Then on Tuesday, the lovely secretary called with the offer to jump the surgery ahead two full weeks to May 14. Pros: My anxiety/dread/fear would be over two works earlier. Tessa will be spared having to be my personal support worker. My boyfriend will be here to take care of me. Cons: not enough time to clean house. No time to get the car fixed. Must have Luka’s birthday party this weekend. No travelling to Stratford for Mother’s Day. I’m still scared.

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So it’s on for Thursday, stay over one night, home on Friday. Preop is Tuesday.

Now I really need meditation and inner resources as  I climb clean the walls!

How am I mentally? Emotionally?

Rather than another avatar (I love my "Queen for a Day" one too much to ever change it), I have adopted a    mammalian mascot to represent me in my blog and at public functions. We share a personality profile, sleep pattern and ugly nails, among other things.

Rather than another avatar (I love my “Queen for a Day” one too much to ever change it), I have adopted a mammalian mascot to represent me in my blog and at public functions. We share a personality profile, sleep pattern and ugly nails, among other things. (Pic courtesy animal-kid.com)

Preamble

I say I will post more frequently in an attempt to engage in thinking, examining my thoughts, planning, typing, sourcing photos, etc., and so here is a little example. I started this post immediately after the “How am I physically?” post. That was Feb 13.  I came back to it at least four times. I had two appointments on Tuesday, one very emotional. I  fell asleep at 8 p.m., woke at 8 a.m. to make lunch and drive Luka to school, then went right back to bed at 8:50 and despite Tessa’s attempts to wake me, I missed my exercise class and a planned lunch after that. I couldn’t wake up, rouse, get my crap together, even when I knew I had to move. I slept until 4. I was asleep again between 7:30 and 10, then bedtime until 8 a.m. Fatigue sucks. Today I got Luka to school and I have a 1 p.m. appointment downtown. I am on my fourth cup of coffee. Now on with the post it took me six days to compose.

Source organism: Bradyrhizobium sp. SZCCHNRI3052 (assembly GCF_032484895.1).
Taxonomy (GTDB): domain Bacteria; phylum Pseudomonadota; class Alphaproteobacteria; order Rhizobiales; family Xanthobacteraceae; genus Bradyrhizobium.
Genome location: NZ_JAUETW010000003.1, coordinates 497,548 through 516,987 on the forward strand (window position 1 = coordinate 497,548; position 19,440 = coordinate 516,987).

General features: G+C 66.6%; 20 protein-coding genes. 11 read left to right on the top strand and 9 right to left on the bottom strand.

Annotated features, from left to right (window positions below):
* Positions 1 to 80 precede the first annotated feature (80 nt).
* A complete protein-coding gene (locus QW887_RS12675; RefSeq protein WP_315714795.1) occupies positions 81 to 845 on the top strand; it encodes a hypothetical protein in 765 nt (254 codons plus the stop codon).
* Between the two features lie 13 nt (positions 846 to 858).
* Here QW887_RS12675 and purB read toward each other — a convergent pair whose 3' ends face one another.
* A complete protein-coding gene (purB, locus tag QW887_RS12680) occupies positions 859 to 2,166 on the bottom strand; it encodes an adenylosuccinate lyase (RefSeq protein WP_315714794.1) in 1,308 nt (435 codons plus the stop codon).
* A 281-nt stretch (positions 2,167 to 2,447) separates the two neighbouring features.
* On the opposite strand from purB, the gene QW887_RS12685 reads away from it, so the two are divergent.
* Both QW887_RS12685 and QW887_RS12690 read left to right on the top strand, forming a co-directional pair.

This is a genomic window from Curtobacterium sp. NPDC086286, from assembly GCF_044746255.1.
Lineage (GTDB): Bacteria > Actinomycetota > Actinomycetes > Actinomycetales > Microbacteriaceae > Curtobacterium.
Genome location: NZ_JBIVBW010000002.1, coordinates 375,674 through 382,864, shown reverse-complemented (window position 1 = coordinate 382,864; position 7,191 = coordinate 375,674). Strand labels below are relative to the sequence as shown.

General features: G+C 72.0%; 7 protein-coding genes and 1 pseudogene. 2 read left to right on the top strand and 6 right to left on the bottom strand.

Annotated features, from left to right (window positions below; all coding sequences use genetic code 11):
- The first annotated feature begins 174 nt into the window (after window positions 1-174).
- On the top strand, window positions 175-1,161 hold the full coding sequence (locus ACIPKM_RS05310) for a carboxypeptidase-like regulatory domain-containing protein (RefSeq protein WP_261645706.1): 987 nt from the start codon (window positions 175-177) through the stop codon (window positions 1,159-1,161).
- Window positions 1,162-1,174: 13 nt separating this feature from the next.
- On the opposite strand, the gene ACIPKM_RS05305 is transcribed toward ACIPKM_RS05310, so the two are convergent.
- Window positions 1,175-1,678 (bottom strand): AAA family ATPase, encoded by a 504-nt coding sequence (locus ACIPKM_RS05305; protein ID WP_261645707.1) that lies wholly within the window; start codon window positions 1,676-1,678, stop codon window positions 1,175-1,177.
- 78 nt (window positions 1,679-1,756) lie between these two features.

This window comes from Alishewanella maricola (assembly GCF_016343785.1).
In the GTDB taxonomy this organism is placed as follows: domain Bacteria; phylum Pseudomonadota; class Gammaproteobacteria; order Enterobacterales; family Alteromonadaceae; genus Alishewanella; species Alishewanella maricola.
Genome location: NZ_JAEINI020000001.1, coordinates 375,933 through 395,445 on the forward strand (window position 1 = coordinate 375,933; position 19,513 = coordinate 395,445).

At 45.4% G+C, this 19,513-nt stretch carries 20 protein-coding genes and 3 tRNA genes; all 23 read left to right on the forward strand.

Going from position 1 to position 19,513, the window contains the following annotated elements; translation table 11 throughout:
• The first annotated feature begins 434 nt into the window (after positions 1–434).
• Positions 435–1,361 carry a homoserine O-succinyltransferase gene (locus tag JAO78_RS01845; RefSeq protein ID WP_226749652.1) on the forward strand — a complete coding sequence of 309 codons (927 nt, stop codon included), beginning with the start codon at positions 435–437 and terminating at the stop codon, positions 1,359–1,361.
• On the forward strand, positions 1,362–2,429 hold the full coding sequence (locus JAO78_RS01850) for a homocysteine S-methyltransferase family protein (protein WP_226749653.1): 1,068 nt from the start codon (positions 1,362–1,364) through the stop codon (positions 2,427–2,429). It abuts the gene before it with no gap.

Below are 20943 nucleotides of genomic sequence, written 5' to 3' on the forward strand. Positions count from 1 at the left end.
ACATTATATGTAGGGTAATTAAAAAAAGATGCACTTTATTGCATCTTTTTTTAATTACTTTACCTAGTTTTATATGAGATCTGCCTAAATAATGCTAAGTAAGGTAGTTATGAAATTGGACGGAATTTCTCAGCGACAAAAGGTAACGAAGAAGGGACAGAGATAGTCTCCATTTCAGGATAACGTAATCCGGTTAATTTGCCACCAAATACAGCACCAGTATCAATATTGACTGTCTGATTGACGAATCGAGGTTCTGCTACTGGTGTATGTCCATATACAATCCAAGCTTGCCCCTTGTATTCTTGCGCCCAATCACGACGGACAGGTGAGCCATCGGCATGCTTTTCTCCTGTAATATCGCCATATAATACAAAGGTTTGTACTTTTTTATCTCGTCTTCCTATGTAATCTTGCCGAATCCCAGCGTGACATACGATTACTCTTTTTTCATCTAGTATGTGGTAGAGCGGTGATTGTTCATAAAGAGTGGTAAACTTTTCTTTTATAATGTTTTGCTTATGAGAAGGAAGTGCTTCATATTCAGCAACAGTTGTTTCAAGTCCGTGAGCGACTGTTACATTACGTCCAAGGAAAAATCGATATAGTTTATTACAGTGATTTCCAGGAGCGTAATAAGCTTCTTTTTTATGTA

How am I mentally?

Lousy, low, lacking in confidence that my brain will recover and that I will stop craving/hating sleep. My brain feels as if it has turned to mush. I can’t get to the end of medical articles, the type of articles I eagerly inhaled even six months ago. Julia, work friend and fellow traveller in Cancerland, sent me a hopeful article a couple of weeks ago and I couldn’t even make sense of the illustrations, let alone the text.

What am I doing about it?

Reading. Doing soduko. Doing crosswords. Taping all appointments and playing them back so I can try to absorb more of what is said. Making lists. Beginning guided meditation for body sensing. Trying to find things that make me feel better, and do them.   This is actually very difficult, which I never would have believed before.

How am I doing emotionally?

Lousy, low, sad. Finding it very difficult to move forward. Three weeks ago I ran out of hot water while doing dishes around 6. I saw it as a sign to stop washing. After sleeping all evening in the living room, I couldn’t get any hot water while brushing my teeth. I took that as a sign to skip washing my face. In the morning, still no hot water. So at 11 I went to the basement to see if a switch was flipped and found the basement flooded from one side to the other, pouring down the floor drain, trapped everywhere around all the boxes and piles of laundry. A complete nightmare. The hot water tank rusted out and sprang a huge leak at the bottom, and just ran all night. We use the back half of the basement for storage, and while some things are in plastic boxes, lots weren’t. I had to throw away boxes of kids drawings and artwork, and photos, and magazines with my articles in them from pre-internet days. The living room and kitchen are still stacked with boxes and baskets and Christmas stuff, despite the fact I’ve been washing and sorting and tossing stuff every day. I would try to draw some parallels between the basement and my psyche, but it looks like too much work and I’ve no energy for it.

What am I doing about it?

Trying to get outside myself, meet up with a friend, do something nice for myself that doesn’t involve a trip to the Lindt outlet store or a bag of salt and vinegar chips. Got a new water heater. Make a little cleaning goal every day and try to do it.